There are 8 million stories in the Naked City. There's also one pretty good one in little Rogers, Ark., home of Mike Herbert, canoe-kayak racer for the United States and double gold medalist in the Pan Am Games here.
Herbert, legend has it, is the only man who ever beat Victor the Bear in a wrestling match. He took this 8-foot tall, 725-pound monster and, right there in front of 4,000 people, pinned him. Not once, but twice.
A story for Ripley's Believe It Or Not? A story too good to be true, too impossible to be real?
After all, everybody knows that Victor the Bear has been wrestling humans at sports shows and such for probably 20 years and the way his trainers and the promoters talk, nobody has ever beaten him.
"I have," Herbert says.
And so, right there, only moments after he won his second gold medal of the day in the Pan Am Games, and while people surrounded him for autographs and stuffy officials in sport coats talked to him in $50 words, Herbert smiled a wide country smile and told the story of Victor the Bear.
"This was a few years ago, after we had moved from Maschouta, Ill., down to Rogers," Herbert said. "That's where I got into this canoe racing stuff. My dad and I were floating rivers down there and we seen this sign for a canoe race. So we jumped right in and I've been doing it ever since.
"Anyway, I'm riding around and I hear this guy on the radio say that they're looking for people to wrestle this big old bear named Victor in Tulsa. And he says anybody who beats him wins a Camaro Z-28.
"Well, I really wanted one of those, so I figured I'd drive up there. Tulsa is only something like 85 miles from Rogers.
"They had this at a place called the Great Escape. It was kind of a nightclub and showplace. They had rock concerts and things like that there.
"The night I went, they had something like 4,000 people and the bear was going against the strongest man in Oklahoma and some guy who used to play pro football for Miami. I don't remember either of their names. I don't follow that stuff much.
"After the bear beat both of them, they said anybody who wanted to take a shot at it could put his ticket stub in a hat and they'd draw out some names. Pretty soon, they drew mine. It was about 12:40 at night by then.
"I watched the other guys, and it looked to me like the best thing to do was just kind of pick the old bear up and toss him down, then plop on him. So that's what I did."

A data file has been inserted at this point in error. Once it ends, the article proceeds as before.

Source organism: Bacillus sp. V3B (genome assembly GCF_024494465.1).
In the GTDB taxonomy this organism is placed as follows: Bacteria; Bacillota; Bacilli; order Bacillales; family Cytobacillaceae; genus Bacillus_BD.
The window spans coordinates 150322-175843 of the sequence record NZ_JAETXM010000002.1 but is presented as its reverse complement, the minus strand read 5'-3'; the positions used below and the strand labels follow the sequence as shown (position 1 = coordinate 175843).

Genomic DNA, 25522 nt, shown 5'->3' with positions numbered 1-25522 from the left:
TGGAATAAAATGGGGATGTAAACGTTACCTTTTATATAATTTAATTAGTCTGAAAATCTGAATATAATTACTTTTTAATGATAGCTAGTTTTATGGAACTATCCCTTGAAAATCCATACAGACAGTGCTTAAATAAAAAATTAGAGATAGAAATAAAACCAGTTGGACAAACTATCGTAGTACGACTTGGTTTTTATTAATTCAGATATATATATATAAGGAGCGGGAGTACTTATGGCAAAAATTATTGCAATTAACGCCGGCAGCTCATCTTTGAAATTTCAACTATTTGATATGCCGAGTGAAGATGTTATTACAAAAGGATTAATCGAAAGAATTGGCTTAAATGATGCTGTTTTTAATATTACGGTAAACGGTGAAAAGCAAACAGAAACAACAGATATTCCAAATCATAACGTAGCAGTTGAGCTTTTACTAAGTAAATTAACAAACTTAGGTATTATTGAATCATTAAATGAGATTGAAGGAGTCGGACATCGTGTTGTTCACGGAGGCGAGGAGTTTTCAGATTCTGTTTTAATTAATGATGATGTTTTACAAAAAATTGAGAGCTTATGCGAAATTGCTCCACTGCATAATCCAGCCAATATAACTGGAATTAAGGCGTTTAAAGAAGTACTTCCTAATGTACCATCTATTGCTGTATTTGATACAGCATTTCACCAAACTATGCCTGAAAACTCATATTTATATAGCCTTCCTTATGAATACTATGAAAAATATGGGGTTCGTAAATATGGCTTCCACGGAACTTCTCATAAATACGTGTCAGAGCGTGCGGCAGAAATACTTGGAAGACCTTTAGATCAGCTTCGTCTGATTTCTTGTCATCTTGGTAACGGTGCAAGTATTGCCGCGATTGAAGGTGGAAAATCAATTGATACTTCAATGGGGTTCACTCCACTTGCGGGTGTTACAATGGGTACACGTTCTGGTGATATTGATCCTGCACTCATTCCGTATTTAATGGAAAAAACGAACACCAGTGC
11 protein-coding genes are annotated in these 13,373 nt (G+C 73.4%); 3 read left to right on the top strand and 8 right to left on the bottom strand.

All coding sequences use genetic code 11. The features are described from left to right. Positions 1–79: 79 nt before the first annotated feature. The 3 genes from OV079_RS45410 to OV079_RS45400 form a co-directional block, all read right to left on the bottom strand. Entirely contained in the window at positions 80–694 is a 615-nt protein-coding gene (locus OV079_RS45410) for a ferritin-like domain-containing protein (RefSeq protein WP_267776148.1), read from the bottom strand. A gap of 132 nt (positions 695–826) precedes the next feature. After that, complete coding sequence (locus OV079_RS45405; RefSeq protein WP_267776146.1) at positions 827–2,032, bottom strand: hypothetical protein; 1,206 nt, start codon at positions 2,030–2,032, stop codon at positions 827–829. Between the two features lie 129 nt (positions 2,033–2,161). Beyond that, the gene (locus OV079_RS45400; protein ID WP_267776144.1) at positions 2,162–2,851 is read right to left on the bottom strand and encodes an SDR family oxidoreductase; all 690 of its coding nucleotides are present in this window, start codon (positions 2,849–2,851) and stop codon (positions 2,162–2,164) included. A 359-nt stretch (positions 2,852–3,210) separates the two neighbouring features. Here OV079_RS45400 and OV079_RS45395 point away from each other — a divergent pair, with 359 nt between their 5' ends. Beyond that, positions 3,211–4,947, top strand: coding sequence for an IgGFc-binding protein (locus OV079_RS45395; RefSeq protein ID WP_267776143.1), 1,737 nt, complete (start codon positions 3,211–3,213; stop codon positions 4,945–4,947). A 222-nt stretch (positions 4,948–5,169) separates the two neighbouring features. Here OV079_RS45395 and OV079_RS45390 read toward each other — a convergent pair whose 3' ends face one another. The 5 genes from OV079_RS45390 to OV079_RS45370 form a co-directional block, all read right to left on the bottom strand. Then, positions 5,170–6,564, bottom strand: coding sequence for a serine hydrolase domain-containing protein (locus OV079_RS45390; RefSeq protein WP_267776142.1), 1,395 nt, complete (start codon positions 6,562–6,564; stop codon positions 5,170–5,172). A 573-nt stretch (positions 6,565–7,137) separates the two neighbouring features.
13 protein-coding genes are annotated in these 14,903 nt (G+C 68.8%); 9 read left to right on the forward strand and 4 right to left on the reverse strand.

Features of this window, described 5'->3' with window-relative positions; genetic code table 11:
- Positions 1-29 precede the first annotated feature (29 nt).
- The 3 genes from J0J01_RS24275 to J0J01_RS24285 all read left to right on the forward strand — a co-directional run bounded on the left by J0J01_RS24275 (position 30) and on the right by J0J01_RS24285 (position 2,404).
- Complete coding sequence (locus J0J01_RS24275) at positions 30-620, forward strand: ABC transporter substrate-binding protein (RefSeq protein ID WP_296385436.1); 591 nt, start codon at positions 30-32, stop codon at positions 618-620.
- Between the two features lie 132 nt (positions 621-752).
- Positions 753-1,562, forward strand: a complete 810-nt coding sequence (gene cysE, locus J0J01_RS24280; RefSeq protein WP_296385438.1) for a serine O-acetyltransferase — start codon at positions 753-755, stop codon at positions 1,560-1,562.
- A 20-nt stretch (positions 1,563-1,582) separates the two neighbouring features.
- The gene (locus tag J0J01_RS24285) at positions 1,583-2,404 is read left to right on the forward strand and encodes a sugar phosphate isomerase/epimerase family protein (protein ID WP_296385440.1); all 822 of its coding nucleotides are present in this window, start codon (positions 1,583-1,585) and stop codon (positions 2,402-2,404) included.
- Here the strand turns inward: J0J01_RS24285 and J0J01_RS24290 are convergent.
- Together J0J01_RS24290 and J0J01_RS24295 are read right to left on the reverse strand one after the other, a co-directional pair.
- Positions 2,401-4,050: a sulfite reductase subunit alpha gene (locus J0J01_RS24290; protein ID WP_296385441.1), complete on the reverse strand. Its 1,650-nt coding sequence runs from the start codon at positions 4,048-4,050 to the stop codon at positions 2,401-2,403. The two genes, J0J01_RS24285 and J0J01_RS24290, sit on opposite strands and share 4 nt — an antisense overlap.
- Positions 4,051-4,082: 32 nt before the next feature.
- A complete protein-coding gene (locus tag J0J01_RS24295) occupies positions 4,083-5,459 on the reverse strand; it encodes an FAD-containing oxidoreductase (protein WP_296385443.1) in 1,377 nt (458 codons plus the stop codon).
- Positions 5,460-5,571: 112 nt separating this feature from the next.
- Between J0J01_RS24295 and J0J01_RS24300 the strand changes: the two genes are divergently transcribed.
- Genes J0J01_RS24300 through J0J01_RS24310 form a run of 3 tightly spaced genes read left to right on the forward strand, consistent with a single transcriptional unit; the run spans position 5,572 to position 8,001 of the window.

Just like that? Pick him up, all 725 pounds, toss him down and plop on him?
"Yup, pretty much just like that," Herbert said.
A word of elaboration is needed here. Herbert, 26, is listed as 5-11, 185. But his racing uniform reveals an upper body that would get him a tryout on the Raiders' defensive line, right there next to Howie Long.
So what happened after that?
"Well, I got up and had my arms up in the air just walking around the ring like boxers and wrestlers do. The crowd was going crazy and I kind of was liking that."
"Well, the trainer was pretty peeved because nobody had ever beaten the bear before, so he let him loose and he attacked me from behind. Hit me a good whack. Good thing they take their claws off and put a muzzle on him.
"That old bear was pretty mad. They don't like to be on their backs, I guess."
So what happened then?
"Well, I picked him up again, tossed him down and plopped on him. I beat him twice in one night. The place really went crazy then."
So you got the car?
"Naw, the promoter and the trainer took off. But I had all those witnesses and a bunch of people signed petitions and so they set up a grudge match. But this time, I had to pin him for three seconds to win. The other times I only had to do it for one second.
"So I wrestled him again, and the first time it was a draw and the second time they said I only had him pinned for 2 1/2 seconds."
So you never got your Z-28?
"Nope, but I wouldn't trade all that fun for anything in the world. Heck, they even made T-shirts about me beating the bear. I don't know. They said Dick Butkus had wrestled the bear and Clint Eastwood and they never beat the bear. I don't know. But I know I did."
So, that brought the interview to the crucial point, that moment when the real issue must be broached. Herbert stood, Pan Am gold medal hanging around his neck, glittering in the late afternoon sunlight.
What was a bigger moment for you then, winning two Pan Am golds or beating Victor the Bear? "Well, that's a pretty hard question to answer. I'd say these gold medals mean an awful lot. But beating that old bear, well . . .
Whatever Herbert was thinking prompted another huge country smile.
One couldn't help but think that it was probably the last thing poor old Victor saw before he was plopped on his back.